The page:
Why disarm the people from their guns all of a sudden? Are you all going to start a war within our own country? Well that’s what your leader is doing.
Our Constitution has been destroyed by the rich who actually run this country. This leader is out to give our country to the communists, which is already in the process.
Frank Bruder, Crescent City
Why is jetty different than beaches? Close them too?
In response to Malinda Sarbacker-Wiley’s Feb. 2 Coastal Voices piece, “Things to consider about jetty access,” don’t worry, the way the world is today I’m sure the jetty will be closed and you will get your wish, even though the majority of us don’t want it closed.
But I have a question for you and everyone else that feels like you do. Recently there have been quite a few people swept into the ocean and drowned here in the Northwest. Many more than have been swept off of our jetty. Should we close the beaches?
I know, I know, it’s not the same thing you say! Isn’t it? Why is it different? Because more people walk on the beach than the jetty? Because the beaches cover many. many miles and it couldn’t be enforced? It would still be the law.
Just think about it. If we could save just one life by closing the beaches wouldn’t it be worth it? Like you said in regard to closing the jetty, I if we as a community decide to not allow anyone on our beaches we could potentially save the lives of those who would otherwise be swept in during times of rough seas!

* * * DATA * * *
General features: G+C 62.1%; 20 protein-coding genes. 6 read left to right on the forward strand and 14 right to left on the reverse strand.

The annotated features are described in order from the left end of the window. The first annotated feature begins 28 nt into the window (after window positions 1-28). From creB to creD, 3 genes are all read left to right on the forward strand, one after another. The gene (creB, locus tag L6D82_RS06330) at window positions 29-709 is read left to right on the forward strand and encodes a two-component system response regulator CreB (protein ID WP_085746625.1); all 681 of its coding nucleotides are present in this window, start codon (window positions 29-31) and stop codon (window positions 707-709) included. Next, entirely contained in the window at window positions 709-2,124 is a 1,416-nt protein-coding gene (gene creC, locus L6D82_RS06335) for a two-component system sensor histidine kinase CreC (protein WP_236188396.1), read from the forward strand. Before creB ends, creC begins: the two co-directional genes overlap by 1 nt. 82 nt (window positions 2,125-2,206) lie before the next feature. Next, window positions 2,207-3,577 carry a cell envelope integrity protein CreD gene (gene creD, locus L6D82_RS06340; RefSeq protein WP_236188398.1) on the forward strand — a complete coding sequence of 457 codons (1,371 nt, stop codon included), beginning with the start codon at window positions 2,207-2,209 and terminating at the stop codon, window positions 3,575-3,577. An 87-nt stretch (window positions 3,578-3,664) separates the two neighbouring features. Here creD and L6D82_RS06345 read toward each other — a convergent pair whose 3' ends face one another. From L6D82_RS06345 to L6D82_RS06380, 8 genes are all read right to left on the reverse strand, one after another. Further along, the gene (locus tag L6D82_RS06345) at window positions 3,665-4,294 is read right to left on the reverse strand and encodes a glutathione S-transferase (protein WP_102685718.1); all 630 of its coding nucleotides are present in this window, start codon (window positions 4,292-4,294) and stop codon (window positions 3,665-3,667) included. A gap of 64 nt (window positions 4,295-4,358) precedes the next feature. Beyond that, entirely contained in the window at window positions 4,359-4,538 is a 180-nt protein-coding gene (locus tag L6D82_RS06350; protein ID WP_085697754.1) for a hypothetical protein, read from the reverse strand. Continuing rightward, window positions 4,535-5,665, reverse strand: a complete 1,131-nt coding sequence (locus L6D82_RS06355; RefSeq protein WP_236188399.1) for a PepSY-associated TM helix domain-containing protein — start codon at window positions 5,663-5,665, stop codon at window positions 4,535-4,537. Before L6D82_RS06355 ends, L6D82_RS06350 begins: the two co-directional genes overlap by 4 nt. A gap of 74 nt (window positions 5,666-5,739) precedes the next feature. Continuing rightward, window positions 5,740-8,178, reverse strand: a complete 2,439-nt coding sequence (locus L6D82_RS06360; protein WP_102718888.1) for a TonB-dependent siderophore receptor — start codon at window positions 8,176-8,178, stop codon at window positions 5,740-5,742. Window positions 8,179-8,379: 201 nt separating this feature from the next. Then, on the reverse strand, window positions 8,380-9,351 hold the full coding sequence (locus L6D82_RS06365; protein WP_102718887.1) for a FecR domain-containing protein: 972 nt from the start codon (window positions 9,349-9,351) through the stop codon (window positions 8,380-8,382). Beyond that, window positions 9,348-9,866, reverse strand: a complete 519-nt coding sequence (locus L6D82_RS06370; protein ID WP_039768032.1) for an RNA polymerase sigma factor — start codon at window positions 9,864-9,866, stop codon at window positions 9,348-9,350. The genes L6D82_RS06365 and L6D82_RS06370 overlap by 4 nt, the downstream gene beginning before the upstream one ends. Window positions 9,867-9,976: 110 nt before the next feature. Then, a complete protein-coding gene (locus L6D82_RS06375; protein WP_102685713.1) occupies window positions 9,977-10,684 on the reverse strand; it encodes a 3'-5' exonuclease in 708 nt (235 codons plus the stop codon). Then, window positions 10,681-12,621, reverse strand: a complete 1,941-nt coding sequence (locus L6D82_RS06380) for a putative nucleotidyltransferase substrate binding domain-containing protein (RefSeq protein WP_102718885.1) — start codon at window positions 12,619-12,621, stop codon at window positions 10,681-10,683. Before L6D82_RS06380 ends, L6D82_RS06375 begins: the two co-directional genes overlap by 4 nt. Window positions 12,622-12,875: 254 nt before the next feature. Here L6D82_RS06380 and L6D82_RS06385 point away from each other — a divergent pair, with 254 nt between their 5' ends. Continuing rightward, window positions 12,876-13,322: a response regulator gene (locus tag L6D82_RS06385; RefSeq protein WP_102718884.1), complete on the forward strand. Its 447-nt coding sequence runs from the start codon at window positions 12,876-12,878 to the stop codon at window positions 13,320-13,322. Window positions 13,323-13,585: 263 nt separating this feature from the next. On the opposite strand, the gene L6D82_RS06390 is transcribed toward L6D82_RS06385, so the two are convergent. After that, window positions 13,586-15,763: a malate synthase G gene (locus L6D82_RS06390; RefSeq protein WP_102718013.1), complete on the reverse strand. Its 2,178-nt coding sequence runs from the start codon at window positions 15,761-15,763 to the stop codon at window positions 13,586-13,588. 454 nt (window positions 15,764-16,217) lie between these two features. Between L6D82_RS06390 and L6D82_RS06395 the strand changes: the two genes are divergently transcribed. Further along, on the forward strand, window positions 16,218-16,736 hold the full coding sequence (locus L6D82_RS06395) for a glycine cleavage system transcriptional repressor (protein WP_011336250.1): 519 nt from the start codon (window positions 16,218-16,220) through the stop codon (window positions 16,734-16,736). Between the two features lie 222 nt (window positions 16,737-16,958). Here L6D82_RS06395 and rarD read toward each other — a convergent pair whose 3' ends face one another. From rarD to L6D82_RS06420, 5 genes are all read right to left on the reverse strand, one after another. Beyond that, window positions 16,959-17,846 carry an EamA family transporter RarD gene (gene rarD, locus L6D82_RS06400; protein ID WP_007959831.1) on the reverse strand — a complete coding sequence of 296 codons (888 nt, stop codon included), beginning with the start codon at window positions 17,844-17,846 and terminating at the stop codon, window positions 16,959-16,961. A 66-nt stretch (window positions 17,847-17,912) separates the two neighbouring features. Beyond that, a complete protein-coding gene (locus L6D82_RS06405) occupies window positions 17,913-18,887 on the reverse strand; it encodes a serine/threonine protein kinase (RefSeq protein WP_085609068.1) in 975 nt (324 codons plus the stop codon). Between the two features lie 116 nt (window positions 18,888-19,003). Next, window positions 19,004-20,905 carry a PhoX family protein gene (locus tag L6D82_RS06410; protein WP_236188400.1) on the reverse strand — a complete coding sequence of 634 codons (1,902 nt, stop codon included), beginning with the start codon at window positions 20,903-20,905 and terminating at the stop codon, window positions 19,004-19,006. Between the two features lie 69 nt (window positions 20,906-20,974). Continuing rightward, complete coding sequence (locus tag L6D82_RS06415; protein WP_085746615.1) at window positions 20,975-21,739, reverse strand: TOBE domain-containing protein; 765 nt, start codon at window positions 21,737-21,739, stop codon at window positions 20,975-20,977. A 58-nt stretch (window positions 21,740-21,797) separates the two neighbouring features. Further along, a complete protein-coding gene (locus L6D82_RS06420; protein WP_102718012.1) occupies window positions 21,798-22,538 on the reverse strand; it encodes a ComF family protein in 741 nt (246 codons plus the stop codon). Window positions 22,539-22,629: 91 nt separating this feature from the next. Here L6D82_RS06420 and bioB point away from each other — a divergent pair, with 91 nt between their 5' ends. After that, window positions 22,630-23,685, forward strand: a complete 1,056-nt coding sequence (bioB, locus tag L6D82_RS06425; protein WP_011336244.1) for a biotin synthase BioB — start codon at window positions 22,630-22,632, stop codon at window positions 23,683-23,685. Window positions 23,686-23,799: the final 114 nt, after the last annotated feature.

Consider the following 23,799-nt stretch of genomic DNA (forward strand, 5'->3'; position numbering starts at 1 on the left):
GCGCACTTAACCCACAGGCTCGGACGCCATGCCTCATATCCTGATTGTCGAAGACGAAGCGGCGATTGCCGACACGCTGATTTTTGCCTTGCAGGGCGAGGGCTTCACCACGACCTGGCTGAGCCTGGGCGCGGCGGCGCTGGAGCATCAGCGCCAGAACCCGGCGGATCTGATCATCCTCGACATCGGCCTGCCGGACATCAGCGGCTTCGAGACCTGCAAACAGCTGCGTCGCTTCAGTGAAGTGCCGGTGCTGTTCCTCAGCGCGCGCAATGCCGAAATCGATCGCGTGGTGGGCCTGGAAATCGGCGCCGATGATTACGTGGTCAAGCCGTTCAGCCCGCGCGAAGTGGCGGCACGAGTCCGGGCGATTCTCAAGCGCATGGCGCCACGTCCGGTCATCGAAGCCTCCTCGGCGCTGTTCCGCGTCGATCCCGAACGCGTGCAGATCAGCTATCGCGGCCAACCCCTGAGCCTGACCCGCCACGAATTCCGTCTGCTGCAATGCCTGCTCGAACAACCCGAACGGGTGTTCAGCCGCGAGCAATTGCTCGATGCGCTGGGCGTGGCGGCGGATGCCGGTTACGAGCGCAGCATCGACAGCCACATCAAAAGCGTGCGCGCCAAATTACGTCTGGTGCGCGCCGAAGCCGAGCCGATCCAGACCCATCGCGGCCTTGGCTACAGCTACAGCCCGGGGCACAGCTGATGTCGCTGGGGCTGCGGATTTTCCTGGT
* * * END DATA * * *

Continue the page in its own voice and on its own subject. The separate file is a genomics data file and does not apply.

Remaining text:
Now do you understand where I’m coming from? Maybe some of us enjoy walking on the jetty as much as you enjoy walking on the beach! Why should I have to be kept from doing something while you aren’t?
All of these accidents are caused by poor judgment. All require rescue personnel to be used. Where does common sense precede over-regulation and more stupid laws telling us what we can and can’t do for the better of the few that don’t use common sense.
The one good thing you brought up is the city and county and government resources that are used. Not only in danger, but cost. If the city or county wants to charge for responding to fires and traffic accidents, then charge for the cost of rescuing someone off the jetty!
Mike Cuthbertson, Gasquet
'Neighbors' on hospital board still ignoring us
I cannot understand how the Sutter Coast Hospital Board Members continue to meet in secret and ignore all the local expression of opposition to the regionalization of the hospital.
How is it that these people who are our supposedly our “friends and neighbors” continue to ignore us? Will they please avail themselves to a forum where they can express themselves? Since they feel they know what’s best for us, will they please explain so that we may understand? There are over 2,500 persons who have signed the petition.
I believe Andy Ringgold was the only member who attended the meeting at Crescent Elk. Why are the rest of you hiding, and by what authority were you designated to “represent” us? When will you face us and listen to our concerns?
Enough is enough!
Calie Martin, Crescent City